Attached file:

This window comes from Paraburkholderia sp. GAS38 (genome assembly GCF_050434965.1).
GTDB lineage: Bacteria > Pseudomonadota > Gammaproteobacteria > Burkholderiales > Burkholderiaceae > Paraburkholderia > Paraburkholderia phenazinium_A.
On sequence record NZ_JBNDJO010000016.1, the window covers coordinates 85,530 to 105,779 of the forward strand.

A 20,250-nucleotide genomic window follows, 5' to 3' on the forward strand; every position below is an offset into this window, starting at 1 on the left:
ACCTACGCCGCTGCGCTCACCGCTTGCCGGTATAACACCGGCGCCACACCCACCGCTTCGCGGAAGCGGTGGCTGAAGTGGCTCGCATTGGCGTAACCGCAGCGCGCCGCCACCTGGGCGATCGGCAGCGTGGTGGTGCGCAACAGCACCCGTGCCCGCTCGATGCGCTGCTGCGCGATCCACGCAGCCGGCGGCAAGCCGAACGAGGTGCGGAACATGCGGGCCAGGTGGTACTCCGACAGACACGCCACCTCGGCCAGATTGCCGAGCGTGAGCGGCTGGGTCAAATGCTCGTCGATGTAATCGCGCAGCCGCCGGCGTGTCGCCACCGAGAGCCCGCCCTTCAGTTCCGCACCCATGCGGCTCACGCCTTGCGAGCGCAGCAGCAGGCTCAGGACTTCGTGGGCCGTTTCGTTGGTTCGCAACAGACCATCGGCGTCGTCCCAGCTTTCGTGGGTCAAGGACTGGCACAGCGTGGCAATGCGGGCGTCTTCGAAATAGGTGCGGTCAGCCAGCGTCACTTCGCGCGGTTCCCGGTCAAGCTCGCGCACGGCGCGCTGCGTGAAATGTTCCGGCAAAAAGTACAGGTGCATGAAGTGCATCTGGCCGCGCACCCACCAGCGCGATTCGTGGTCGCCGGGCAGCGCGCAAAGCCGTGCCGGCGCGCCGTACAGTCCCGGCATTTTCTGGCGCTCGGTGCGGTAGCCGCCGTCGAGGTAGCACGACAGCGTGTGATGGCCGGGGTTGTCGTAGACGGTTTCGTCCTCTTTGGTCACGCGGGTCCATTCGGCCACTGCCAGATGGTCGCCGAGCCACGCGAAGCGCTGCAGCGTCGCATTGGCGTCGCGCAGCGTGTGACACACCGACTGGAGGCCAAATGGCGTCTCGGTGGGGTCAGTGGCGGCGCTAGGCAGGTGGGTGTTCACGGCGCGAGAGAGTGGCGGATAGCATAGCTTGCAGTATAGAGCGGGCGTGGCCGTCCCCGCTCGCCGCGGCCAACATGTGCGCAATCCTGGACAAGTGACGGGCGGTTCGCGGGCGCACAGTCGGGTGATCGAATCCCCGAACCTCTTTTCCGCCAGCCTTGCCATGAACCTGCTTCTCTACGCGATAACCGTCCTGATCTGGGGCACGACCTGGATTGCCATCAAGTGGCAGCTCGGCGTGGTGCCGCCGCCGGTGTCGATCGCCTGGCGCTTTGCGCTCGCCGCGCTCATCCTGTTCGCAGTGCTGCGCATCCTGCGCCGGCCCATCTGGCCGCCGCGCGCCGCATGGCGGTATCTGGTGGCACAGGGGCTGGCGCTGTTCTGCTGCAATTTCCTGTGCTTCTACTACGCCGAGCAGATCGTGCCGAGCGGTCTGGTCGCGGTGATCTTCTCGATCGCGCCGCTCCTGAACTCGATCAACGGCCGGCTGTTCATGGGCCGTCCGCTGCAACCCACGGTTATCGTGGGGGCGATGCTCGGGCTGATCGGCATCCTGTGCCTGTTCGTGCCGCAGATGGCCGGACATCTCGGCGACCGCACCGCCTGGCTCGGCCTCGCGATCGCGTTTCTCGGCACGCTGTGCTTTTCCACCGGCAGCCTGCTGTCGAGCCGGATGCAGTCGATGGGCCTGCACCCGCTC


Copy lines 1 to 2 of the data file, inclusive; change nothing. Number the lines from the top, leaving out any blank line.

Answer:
This window comes from Paraburkholderia sp. GAS38 (genome assembly GCF_050434965.1).
GTDB lineage: Bacteria > Pseudomonadota > Gammaproteobacteria > Burkholderiales > Burkholderiaceae > Paraburkholderia > Paraburkholderia phenazinium_A.